MIA Technical Bulletin Dimension Stone Anchorage : Page 1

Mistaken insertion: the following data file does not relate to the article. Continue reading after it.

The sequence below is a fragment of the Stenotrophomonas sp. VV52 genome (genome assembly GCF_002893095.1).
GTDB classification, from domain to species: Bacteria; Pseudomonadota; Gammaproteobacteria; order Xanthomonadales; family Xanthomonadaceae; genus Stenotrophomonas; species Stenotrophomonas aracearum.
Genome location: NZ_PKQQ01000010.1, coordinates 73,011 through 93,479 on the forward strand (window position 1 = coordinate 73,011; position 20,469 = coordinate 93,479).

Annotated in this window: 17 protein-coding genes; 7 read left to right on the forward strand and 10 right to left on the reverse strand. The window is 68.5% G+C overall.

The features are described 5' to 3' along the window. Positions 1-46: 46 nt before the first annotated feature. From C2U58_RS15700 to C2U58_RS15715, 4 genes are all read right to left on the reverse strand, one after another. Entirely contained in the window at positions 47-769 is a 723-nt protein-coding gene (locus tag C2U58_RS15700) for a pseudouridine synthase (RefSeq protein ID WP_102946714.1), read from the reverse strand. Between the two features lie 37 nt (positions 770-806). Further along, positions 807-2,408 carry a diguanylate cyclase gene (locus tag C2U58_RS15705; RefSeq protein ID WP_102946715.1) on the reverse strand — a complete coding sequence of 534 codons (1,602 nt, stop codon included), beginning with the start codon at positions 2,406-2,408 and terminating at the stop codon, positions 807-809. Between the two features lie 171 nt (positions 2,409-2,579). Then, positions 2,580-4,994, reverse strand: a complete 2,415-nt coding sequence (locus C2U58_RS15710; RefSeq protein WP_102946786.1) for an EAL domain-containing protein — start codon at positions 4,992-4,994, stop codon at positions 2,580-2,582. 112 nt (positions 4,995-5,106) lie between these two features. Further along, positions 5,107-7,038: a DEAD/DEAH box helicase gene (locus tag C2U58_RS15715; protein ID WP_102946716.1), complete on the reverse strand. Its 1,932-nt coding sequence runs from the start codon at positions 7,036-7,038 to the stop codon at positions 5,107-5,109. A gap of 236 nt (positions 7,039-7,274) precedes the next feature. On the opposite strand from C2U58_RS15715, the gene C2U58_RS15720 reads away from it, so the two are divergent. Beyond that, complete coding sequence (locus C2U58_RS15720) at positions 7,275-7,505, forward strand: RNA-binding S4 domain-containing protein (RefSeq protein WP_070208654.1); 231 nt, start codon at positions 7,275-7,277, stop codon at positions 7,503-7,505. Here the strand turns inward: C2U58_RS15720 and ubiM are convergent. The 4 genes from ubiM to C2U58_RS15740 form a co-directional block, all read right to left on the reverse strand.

Volume V, Issue I February 2010 Dimension Stone Anchorage Theory, Practice,&Components Forward: This bulletin is intended to serve as a general guide to the practice of mechanically anchoring dimension stone. Reading this document will not make one a stone cladding engineer, in fact, it is not written with the intent of guiding engineers. It was prepared as a guide to the tradesperson, and provides general valuable insight as to how stone anchorage devices interface with the stone panels and the building structure. Common anchorage devices are discussed, as well as some guidance regarding why certain anchor device selections may be more appropriate than others in particular situations. ______________________________________________________________________________ 1.0 Stone Anchorage Theory: Webster’s dictionary defines the word “anchor” as “any device that holds something else secure,” and that is simply the role of the dimension stone anchor: to hold the dimension stone securely. 1.1. Newton’s law states that “a body at rest tends to stay at rest, unless acted upon by an outside force.” So obviously, there must be an outside force involved, or there would be no reason to anchor the stone at all. Actually, there are three primary outside forces: 1.1.1. Gravity: This is perhaps the easiest of the forces to comprehend, because anyone who has lifted a piece of stone understands that it is heavy. Gravity is always vertical in direction, and always proportional to the mass of the stone panel. Obviously, gravity is the same intensity regardless of the location of the building (assuming the building is on this planet). 1.1.2. Wind: Perhaps not as obvious as gravity, wind exerts pressures on the buildings walls, and can be both positive (the wind pushing on the wall cladding) or negative (the wind sucking on the wall cladding). Typically, negative wind loads are greater than posi- tive wind loads on a given building, and wind loads near corners or other regions of discon- tinuity of the building tend to be greater. Wind loads will always be in a direction normal (perpendicular) to the face plane of the stone, and will be proportional to the area of the stone panel. In some cases, wind loads can be additive to gravity loads, for instance the wind suction acting on a soffit panel, or windloads acting on a clip design, causing it to ro- tate in the same manner as the gravity loads already imposed upon it. Design windloads change based on the building’s location, height, shape, and neighboring influences. Wind- loads will be expressed as a pressure, either pounds per square foot (lbs/ft²) in U.S. custom- ary units, or Pascal (Pa) in SI units. 1.1.3. Seismic: Seismic loads are due to accelerations of the earth during an earthquake or aftershock. Unlike windloads, seismic loads can be both perpendicular and parallel to the face plane of the stone, and will be proportional to the mass of the stone panel. In general engineering practice, as mandated by code, seismic and wind loads need not be considered cumulatively, as the probability of the building experiencing simultaneous maximum occur- rences is negligible. Seismic loading is regionally specific, as the probability of an earth- quake, as well as the maximum possible intensity of an earthquake vary based on the build- ing’s location. For forces occurring perpendicular to the face of the stone in thin stone clad- © 2010 Marble Institute of America. May be reproduced with credit given to Marble Institute of America.